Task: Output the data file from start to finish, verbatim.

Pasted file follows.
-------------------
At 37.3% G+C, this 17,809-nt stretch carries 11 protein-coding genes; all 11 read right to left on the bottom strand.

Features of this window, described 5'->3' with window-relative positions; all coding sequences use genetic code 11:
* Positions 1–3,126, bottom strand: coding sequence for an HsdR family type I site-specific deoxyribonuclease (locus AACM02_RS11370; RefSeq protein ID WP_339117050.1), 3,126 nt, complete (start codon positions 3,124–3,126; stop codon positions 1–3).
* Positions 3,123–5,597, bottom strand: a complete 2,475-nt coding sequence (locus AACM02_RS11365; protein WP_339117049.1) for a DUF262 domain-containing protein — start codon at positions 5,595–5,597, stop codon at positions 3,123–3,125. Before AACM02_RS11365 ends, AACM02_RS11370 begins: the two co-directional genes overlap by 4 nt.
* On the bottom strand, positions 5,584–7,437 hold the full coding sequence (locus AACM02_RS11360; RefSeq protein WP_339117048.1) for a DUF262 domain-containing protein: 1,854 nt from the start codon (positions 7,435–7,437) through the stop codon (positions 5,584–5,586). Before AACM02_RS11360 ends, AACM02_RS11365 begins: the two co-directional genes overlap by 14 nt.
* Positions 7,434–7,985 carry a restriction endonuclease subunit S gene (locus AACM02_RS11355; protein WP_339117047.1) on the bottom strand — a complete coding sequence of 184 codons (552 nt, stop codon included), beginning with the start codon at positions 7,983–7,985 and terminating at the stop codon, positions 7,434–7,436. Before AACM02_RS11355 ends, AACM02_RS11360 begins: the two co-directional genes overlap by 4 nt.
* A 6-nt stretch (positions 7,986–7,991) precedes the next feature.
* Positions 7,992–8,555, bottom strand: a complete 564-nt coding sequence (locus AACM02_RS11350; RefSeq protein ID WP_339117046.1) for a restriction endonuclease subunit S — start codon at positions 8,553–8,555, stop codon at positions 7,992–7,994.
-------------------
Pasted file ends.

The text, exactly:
At 37.3% G+C, this 17,809-nt stretch carries 11 protein-coding genes; all 11 read right to left on the bottom strand.

Features of this window, described 5'->3' with window-relative positions; all coding sequences use genetic code 11:
* Positions 1–3,126, bottom strand: coding sequence for an HsdR family type I site-specific deoxyribonuclease (locus AACM02_RS11370; RefSeq protein ID WP_339117050.1), 3,126 nt, complete (start codon positions 3,124–3,126; stop codon positions 1–3).
* Positions 3,123–5,597, bottom strand: a complete 2,475-nt coding sequence (locus AACM02_RS11365; protein WP_339117049.1) for a DUF262 domain-containing protein — start codon at positions 5,595–5,597, stop codon at positions 3,123–3,125. Before AACM02_RS11365 ends, AACM02_RS11370 begins: the two co-directional genes overlap by 4 nt.
* On the bottom strand, positions 5,584–7,437 hold the full coding sequence (locus AACM02_RS11360; RefSeq protein WP_339117048.1) for a DUF262 domain-containing protein: 1,854 nt from the start codon (positions 7,435–7,437) through the stop codon (positions 5,584–5,586). Before AACM02_RS11360 ends, AACM02_RS11365 begins: the two co-directional genes overlap by 14 nt.
* Positions 7,434–7,985 carry a restriction endonuclease subunit S gene (locus AACM02_RS11355; protein WP_339117047.1) on the bottom strand — a complete coding sequence of 184 codons (552 nt, stop codon included), beginning with the start codon at positions 7,983–7,985 and terminating at the stop codon, positions 7,434–7,436. Before AACM02_RS11355 ends, AACM02_RS11360 begins: the two co-directional genes overlap by 4 nt.
* A 6-nt stretch (positions 7,986–7,991) precedes the next feature.
* Positions 7,992–8,555, bottom strand: a complete 564-nt coding sequence (locus AACM02_RS11350; RefSeq protein ID WP_339117046.1) for a restriction endonuclease subunit S — start codon at positions 8,553–8,555, stop codon at positions 7,992–7,994.